Setting up kubernetes


The way it used to be

When I first set this up, I used juju and charmed-kubernetes. That was fine, at first, but it turned out to be very unstable. For reasons I could never quite clear up, it would periodically re-run juju tasks on master nodes, which meant that the master nodes were always re-negotiating failover between them, and eventually it just fell apart, denying me access to the cluster (yes, I’m aware of cert renewal and the like, this wasn’t that, but I have no idea what it actually was).

Charmed k8s also had a bug that I was never able to chase down where a pod on a node couldn’t reach a service if the pod answering the service was on teh same node (i.e. traffic hairpinned back to the same node). That really limited the internal traffic ability of the cluster, since there weren’t that many nodes, so having multiple pods on the same node was fairly common. I worked around that for Prefect by putting Prefect oustide the cluster initially, but it still kinda sucked.

The way it is now

So, I replaced juju + charmed-k8s with kubespray. My thinking there was that kubespray is more officially supported by the kubernetes project itself (or at least, closer to the core maintainers), so it was less likely (not impossible, mind you) to have the fiddly bugs I was running in to. After all, I’m trying to be a user of k8s, not an admin of it.

I initially also replaced LXC/LXD with Vagrant/Virtualbox for the Google boxes, before settling on running on metal with a cluster of 20 raspberry pis (well, 19 after one of them had a hardware problem).

Because kubespray uses ansible, I was also trying to do all of this remotely to the nodes. I.e. I wanted my development OSX box to be able to run the ansible script and provision the whole cluster automatically. I admit, this is not something I was doing with juju, so I’m setting a higher bar for ansible than I did with juju…I feel like ansible should be capable of passing this bar, however - managing remote servers is the whole point of ansible.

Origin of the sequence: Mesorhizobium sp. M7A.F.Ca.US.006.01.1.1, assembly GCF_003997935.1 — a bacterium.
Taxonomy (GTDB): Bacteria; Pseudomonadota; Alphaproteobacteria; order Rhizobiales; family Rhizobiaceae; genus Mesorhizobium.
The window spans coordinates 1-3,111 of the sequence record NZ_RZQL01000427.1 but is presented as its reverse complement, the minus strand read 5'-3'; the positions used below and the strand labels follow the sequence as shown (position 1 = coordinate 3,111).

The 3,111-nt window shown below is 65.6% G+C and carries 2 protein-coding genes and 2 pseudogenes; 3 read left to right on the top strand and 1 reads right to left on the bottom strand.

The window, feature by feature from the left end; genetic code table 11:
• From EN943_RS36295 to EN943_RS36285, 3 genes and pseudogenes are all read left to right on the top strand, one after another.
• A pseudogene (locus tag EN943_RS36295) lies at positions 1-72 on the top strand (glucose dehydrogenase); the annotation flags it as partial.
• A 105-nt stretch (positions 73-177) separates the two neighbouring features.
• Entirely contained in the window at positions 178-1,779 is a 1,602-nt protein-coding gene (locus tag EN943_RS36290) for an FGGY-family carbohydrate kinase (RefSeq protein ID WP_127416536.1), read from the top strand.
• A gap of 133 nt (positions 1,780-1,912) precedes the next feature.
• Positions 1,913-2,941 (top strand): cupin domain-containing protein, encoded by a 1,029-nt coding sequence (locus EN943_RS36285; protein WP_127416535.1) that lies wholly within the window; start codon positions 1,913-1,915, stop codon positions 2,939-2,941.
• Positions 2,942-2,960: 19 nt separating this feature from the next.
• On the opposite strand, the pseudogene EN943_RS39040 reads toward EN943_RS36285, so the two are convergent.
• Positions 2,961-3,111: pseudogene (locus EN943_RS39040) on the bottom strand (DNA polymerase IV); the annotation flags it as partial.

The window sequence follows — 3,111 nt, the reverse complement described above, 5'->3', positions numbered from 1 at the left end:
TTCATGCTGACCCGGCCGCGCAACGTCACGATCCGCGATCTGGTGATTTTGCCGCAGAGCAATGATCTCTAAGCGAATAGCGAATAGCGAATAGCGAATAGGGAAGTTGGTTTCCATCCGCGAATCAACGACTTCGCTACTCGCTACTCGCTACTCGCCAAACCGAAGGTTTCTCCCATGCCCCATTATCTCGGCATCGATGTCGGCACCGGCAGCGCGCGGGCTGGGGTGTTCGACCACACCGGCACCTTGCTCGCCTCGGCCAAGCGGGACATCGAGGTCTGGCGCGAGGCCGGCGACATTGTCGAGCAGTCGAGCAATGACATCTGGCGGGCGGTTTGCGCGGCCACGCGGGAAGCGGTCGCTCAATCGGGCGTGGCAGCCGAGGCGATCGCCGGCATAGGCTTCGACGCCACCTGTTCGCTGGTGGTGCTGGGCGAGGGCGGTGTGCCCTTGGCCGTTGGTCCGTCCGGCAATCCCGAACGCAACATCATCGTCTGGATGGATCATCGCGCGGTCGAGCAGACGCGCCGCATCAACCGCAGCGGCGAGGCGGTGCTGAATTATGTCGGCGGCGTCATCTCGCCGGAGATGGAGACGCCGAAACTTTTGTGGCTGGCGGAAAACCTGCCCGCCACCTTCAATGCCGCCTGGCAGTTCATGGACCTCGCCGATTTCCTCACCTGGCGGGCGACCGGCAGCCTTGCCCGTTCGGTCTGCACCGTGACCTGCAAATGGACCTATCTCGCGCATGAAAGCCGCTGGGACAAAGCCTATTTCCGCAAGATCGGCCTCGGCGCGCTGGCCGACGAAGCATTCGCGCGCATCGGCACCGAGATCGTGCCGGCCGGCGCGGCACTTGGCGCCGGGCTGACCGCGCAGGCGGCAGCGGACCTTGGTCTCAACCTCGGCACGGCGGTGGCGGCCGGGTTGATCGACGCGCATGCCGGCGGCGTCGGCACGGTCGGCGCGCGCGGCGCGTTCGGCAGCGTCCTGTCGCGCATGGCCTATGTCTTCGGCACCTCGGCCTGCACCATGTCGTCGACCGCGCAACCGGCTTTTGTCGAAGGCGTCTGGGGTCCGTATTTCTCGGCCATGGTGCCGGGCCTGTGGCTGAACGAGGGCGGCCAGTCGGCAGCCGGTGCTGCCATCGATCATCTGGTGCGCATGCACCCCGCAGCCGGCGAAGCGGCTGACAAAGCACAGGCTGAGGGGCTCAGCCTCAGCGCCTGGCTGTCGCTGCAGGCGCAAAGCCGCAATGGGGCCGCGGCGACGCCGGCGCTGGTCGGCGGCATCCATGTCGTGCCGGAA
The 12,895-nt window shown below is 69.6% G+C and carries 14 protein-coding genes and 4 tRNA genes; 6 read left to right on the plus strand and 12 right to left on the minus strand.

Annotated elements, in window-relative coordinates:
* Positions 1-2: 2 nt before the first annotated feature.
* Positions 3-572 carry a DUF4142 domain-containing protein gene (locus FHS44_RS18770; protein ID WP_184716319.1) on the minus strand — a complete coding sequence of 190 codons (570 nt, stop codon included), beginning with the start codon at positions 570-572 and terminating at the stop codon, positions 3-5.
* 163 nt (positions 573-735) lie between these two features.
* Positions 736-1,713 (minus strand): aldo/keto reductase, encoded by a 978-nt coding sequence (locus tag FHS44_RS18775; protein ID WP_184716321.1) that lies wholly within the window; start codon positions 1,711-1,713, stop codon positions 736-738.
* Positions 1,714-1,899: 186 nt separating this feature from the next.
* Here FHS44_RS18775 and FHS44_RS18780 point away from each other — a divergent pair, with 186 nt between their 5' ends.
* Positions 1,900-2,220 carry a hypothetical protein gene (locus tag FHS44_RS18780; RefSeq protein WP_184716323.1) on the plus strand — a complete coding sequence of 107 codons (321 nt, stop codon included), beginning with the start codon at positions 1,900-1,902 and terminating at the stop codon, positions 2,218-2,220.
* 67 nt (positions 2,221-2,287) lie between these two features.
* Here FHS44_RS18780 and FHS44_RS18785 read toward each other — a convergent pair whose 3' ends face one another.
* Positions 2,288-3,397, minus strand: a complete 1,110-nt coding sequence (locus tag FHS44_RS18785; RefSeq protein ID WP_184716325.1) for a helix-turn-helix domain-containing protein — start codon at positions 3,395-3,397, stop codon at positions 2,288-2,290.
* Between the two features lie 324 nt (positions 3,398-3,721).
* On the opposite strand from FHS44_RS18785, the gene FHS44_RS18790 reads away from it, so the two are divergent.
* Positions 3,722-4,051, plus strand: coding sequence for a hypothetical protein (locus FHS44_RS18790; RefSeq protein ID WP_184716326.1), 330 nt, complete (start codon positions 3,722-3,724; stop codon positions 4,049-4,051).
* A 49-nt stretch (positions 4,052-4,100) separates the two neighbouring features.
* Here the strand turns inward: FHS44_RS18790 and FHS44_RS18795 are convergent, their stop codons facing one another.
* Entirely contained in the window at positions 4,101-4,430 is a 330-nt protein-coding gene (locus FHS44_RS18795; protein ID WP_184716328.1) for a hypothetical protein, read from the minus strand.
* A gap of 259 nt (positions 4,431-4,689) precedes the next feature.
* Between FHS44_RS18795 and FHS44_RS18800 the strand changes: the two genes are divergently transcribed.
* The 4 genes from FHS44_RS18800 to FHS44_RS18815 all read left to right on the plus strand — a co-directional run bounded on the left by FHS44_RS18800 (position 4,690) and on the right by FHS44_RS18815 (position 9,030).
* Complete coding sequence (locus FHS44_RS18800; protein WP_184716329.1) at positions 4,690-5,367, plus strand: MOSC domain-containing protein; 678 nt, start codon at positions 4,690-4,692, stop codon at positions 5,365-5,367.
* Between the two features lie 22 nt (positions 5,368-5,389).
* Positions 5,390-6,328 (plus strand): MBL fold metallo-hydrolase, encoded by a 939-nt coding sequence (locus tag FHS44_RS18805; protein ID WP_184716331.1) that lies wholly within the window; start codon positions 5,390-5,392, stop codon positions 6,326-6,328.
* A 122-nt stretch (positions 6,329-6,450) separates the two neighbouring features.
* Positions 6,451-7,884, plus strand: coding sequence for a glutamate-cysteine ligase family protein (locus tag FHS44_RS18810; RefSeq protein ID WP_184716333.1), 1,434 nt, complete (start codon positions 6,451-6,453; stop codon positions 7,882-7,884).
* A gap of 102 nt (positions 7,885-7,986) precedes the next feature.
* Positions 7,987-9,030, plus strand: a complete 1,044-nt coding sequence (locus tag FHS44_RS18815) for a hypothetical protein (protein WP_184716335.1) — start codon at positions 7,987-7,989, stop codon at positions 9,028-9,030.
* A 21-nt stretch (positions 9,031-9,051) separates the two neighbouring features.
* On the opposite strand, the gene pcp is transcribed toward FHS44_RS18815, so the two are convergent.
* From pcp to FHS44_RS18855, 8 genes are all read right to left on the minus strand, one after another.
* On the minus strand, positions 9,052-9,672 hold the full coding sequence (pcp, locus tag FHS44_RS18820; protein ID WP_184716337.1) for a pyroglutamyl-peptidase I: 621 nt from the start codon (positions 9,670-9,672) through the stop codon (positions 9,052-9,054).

The next thing to do was to follow the kubespray integration instructions to pull the instructions to deploy the cluster into the provisioning settings. Because I’m running this on a bare metal cluster, I added the metalLB deployment.

Kubespray’s recommended way of including the kubespray commands with an existing ansible playbook didn’t work for me. The problem seemed to be that they tell you simply include the kubespray cluster.yml file, which is dynamically adding it to your playbook…but that cluster.yml file has lines in it that say import_playbook, which is statically linking them, and ansible did not like it when I tried to mix and match like that.

In the end, I just left the cluster.yml where it was, and called it directly with my own inventory file. I copied the all and k8s_cluster group_vars folders over to my inventory, renamed the “all.yml” file in the all directory to kubespray.yml, and made that a group which I assigned all the nodes to. In the k8s_cluster group_vars directory, I only brought in the addons, k8s-cluster and k8s-net-calico yaml files. I modified addons to enable metallb, and helm, and modified k8s-cluster to have it match the cluster-name.

NOTE: You may be tempted to install ansible independently of kubespray. Don’t. Kubespray at the moment requires a very small window of versions of ansible. If you leave that out, it will complain and refuse to run. I’ve seen tickets that claim you can override that without issue, but again, I don’t want to maintain ansible/kubespray, I just want to use it.